What kinds of qualities are you looking for in those individuals who are in that pocket where companies might be willing to flex and look at those folks with a little bit fewer years under their belt for those higher-level positions?
Martin: Well, you raise an interesting point when you say direct experience to get to the next level. So if they don’t have direct experience, that can be fine if they are tangentially experienced, or they’ve touched on similar areas and they have a desire to constantly learn and take on new projects and please their supervisors to the point where the supervisors are asking them to take on new projects and they’re able to manage the projects from A to Z, and they’re not asking a lot of questions, and they come up with ideas, and the ideas don’t need to be right.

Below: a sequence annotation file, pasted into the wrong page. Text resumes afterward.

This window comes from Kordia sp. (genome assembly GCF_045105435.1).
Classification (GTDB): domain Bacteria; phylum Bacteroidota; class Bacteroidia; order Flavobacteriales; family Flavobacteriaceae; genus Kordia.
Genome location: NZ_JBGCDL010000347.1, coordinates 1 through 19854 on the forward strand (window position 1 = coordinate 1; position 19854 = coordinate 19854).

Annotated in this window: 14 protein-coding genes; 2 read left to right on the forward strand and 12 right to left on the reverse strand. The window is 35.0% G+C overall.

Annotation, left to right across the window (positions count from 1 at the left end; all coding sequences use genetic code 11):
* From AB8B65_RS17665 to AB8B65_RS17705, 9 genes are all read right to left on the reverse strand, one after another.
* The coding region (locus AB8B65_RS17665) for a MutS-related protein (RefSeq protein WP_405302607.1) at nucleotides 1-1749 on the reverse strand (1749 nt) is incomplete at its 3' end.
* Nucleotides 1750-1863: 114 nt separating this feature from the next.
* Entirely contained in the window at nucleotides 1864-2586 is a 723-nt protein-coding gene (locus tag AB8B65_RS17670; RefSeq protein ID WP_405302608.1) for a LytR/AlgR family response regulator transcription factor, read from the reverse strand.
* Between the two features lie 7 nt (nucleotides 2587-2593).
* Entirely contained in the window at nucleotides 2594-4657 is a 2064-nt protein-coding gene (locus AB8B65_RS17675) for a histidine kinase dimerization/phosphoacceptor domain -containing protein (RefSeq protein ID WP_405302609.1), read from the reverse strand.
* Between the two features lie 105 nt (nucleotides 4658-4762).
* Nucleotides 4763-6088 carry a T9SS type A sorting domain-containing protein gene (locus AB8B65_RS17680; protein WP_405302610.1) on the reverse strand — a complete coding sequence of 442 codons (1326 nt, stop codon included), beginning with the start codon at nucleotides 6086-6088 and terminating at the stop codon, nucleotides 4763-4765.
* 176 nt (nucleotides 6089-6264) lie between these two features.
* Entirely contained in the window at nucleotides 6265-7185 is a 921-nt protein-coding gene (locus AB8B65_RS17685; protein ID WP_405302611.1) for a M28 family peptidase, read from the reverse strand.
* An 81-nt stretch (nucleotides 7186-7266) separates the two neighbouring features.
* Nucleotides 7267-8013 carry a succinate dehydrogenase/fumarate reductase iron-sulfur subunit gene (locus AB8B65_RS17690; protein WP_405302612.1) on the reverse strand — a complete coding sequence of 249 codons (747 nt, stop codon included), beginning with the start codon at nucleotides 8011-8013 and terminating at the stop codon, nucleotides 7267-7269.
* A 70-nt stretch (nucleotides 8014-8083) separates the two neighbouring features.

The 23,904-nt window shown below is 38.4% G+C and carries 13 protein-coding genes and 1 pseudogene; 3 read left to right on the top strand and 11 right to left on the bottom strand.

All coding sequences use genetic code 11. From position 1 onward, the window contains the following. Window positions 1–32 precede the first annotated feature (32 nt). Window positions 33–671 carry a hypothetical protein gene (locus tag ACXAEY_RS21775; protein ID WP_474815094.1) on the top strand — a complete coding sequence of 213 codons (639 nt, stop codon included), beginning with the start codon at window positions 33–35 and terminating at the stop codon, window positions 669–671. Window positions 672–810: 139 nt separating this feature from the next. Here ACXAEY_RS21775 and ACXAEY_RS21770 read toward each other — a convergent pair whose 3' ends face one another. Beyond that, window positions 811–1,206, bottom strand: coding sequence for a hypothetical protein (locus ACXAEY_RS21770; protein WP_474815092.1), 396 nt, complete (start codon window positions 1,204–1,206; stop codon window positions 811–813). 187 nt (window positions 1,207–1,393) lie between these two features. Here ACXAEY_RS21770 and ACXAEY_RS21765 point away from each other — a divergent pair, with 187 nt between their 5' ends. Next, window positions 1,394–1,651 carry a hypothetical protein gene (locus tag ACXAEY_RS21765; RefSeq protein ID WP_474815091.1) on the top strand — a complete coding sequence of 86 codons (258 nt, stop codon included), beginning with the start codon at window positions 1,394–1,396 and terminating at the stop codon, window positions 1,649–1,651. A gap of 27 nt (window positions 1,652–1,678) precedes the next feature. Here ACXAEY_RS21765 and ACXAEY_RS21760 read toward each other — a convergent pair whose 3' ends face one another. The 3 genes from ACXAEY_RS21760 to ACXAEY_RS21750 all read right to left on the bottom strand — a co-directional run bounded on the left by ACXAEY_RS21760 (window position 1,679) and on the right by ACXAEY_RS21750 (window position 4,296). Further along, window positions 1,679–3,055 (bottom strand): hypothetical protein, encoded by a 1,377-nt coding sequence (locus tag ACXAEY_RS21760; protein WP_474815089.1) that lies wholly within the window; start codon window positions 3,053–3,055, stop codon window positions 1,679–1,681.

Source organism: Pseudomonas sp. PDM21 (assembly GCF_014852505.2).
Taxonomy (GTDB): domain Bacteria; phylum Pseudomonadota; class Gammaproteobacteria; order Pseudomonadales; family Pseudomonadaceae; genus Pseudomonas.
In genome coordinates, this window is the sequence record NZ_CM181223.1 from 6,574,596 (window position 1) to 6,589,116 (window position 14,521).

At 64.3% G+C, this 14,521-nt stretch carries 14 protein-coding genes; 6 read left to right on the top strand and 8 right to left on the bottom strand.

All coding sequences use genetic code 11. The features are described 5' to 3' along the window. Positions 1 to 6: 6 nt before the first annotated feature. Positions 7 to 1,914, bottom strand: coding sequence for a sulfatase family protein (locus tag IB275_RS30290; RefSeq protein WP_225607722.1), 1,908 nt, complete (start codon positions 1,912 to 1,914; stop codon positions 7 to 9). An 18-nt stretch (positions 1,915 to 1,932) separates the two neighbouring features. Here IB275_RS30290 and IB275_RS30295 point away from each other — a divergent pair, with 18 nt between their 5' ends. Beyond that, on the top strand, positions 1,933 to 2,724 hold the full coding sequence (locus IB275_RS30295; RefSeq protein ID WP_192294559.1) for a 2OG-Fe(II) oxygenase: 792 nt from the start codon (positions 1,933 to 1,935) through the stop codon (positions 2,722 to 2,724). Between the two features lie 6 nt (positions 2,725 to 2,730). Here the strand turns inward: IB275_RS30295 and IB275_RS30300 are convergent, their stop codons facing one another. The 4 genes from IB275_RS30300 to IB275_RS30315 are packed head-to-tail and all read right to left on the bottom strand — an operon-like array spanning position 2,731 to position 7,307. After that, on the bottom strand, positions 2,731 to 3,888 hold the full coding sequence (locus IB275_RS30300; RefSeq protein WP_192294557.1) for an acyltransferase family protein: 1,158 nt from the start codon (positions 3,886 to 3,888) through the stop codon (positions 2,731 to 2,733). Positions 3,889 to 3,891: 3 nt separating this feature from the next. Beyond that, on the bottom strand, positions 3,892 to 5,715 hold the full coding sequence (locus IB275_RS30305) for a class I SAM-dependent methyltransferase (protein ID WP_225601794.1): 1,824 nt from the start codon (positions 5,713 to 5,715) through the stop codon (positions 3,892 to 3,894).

The ideas can be totally wrong, but that’s okay because what you’re doing now is you’re showing your supervisors and your colleagues that you’re someone who can be relied on, one, not to tow the party line, which today, I think is a big plus, particularly in technology services companies, although towing line’s important from a structural standpoint, but I’m just saying from an idea standpoint. And two, because you’re able to bring in a different perspective and you’re able to ideally work across a broad range of constituents.
So you’re not the person who’s looked at as being siloed and wanting to be siloed and wanting to stay in his or her lane, you’re someone who’s looked at as being an individual upon whom the company can build and someone who the company can rely on for the most complex of challenges as a team member, maybe not a leader today, and perhaps tomorrow, you’ll be that team or project leader
Heather: At a high level, what positions within payments and Fintech, or frankly, across any of the industries that you work alongside are you seeing the need for the most help right now? Where are the career opportunities?